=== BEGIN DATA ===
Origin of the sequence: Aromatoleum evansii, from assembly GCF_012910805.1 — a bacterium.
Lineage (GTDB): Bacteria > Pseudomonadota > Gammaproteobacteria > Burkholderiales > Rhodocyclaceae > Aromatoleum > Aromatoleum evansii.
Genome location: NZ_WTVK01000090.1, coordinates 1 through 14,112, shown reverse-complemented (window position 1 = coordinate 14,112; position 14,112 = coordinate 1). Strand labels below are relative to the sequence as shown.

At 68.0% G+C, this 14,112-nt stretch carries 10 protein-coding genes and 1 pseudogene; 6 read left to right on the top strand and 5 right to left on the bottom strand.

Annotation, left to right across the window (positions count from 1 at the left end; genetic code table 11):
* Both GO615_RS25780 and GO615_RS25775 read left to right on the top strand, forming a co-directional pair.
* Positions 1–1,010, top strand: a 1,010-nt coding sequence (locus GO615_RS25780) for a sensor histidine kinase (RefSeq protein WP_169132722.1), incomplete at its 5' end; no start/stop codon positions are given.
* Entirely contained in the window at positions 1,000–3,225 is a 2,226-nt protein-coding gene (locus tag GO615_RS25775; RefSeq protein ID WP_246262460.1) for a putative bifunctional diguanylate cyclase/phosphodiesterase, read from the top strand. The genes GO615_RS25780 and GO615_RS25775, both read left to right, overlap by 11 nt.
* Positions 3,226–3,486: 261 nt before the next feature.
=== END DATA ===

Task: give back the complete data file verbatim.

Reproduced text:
Origin of the sequence: Aromatoleum evansii, from assembly GCF_012910805.1 — a bacterium.
Lineage (GTDB): Bacteria > Pseudomonadota > Gammaproteobacteria > Burkholderiales > Rhodocyclaceae > Aromatoleum > Aromatoleum evansii.
Genome location: NZ_WTVK01000090.1, coordinates 1 through 14,112, shown reverse-complemented (window position 1 = coordinate 14,112; position 14,112 = coordinate 1). Strand labels below are relative to the sequence as shown.

At 68.0% G+C, this 14,112-nt stretch carries 10 protein-coding genes and 1 pseudogene; 6 read left to right on the top strand and 5 right to left on the bottom strand.

Annotation, left to right across the window (positions count from 1 at the left end; genetic code table 11):
* Both GO615_RS25780 and GO615_RS25775 read left to right on the top strand, forming a co-directional pair.
* Positions 1–1,010, top strand: a 1,010-nt coding sequence (locus GO615_RS25780) for a sensor histidine kinase (RefSeq protein WP_169132722.1), incomplete at its 5' end; no start/stop codon positions are given.
* Entirely contained in the window at positions 1,000–3,225 is a 2,226-nt protein-coding gene (locus tag GO615_RS25775; RefSeq protein ID WP_246262460.1) for a putative bifunctional diguanylate cyclase/phosphodiesterase, read from the top strand. The genes GO615_RS25780 and GO615_RS25775, both read left to right, overlap by 11 nt.
* Positions 3,226–3,486: 261 nt before the next feature.